Intraoperative Methadone Improves Postoperative Pain Control in Patients Undergoing Complex Spine Surgery


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Abstract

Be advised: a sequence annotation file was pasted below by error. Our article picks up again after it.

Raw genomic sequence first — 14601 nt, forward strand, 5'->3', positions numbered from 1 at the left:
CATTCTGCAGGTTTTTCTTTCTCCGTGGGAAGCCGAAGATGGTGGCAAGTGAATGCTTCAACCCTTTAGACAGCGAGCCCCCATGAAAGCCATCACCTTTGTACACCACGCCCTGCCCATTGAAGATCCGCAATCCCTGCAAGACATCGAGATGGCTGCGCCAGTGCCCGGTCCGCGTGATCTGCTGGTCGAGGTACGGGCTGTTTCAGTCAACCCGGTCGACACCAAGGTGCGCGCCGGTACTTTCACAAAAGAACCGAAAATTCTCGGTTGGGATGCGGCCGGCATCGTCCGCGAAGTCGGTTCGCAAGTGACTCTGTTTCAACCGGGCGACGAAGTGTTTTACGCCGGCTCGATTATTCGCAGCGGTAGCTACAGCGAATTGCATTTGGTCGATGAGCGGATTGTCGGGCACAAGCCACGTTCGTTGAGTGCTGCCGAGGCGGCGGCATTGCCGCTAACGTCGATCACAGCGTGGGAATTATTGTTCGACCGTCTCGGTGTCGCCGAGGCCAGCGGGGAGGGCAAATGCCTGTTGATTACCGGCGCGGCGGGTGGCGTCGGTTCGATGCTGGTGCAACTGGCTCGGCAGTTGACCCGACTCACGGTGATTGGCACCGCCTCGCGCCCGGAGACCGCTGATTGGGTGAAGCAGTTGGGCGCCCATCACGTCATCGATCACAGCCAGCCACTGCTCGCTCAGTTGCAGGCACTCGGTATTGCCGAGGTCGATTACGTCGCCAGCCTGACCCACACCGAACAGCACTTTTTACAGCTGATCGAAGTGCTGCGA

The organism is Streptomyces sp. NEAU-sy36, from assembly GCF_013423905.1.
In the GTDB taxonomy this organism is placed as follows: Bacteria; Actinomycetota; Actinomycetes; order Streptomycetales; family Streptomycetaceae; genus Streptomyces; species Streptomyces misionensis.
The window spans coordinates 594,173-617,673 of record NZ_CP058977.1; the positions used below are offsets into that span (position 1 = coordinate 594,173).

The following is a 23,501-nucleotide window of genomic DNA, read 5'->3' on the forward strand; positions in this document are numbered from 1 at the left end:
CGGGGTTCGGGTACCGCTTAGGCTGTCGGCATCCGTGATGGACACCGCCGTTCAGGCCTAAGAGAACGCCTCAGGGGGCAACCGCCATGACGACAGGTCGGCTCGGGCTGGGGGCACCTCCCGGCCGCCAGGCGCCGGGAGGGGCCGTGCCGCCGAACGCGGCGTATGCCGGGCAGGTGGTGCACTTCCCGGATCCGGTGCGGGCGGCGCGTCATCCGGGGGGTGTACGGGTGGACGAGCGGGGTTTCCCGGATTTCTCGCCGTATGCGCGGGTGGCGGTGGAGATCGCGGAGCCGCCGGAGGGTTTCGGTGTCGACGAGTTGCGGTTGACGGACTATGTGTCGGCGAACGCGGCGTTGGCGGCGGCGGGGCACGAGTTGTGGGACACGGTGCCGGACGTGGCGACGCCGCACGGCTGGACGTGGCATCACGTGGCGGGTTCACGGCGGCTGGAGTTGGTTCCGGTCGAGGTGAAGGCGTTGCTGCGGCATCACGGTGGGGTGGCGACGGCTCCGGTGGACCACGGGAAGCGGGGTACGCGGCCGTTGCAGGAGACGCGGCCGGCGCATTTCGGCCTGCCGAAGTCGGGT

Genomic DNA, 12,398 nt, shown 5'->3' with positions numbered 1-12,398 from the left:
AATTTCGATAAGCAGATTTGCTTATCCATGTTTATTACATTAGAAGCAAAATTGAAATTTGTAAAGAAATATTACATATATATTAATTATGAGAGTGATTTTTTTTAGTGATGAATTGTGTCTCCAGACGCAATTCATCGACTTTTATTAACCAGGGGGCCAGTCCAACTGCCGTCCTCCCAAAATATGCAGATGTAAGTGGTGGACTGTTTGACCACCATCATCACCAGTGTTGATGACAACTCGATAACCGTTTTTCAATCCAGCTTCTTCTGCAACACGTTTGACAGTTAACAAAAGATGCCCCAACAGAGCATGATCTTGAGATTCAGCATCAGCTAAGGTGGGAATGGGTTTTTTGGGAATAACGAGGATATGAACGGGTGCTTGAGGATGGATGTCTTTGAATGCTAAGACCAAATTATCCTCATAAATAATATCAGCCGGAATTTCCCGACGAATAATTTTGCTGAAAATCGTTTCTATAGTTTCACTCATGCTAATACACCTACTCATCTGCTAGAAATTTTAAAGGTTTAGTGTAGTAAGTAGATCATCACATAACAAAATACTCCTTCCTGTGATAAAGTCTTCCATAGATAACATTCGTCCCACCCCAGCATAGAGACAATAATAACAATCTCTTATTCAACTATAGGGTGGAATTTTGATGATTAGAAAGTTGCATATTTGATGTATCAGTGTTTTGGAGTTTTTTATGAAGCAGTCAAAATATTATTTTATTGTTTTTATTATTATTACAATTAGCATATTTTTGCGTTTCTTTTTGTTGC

BACKGROUND:Patients undergoing complex spine surgery frequently experience severe pain in the postoperative period. The combined opiate receptor agonist/N-methyl-D-aspartate receptor antagonist methadone may be an optimal drug for these patients given the probable involvement of N-methyl-D-aspartate systems in the mechanism of opioid tolerance and hyperalgesia.METHODS:Twenty-nine patients undergoing multilevel thoracolumbar spine surgery with instrumentation and fusion were enrolled in this prospective study and randomized to receive either methadone (0.2 mg/kg) before surgical incision or a continuous sufentanil infusion of 0.25 μg/kg/h after a load of 0.75 μg/kg. Postoperative analgesia was provided using IV opioids by patient-controlled analgesia. Patients were assessed with respect to pain scores (visual analog scale from 0 to 10), cumulative opioid requirement, and side effects at 24, 48, and 72 hours after surgery.RESULTS:Demographic data, duration, and type of surgery were comparable between the groups. Methadone reduced postoperative opioid requirement by approximately 50% at 48 hours (sufentanil versus methadone group, median [25%/75% interquartile range]: 63 mg [27.3/86.1] vs 25 mg [16.5/31.5] morphine equivalents, P = 0.023; and 72 hours: 34 mg [19.9/91.5] vs 15 mg [8.8/27.8] morphine equivalents, P = 0.024) after surgery. In addition, pain scores were lower by approximately 50% in the methadone group at 48 hours after surgery (sufentanil versus methadone group [mean ± SD] 4.8 ± 2.4 vs 2.8 ± 2.0, P = 0.026). The incidence of side effects was comparable in both groups.CONCLUSION:Perioperative treatment with a single bolus of methadone improves postoperative pain control for patients undergoing complex spine surgery.

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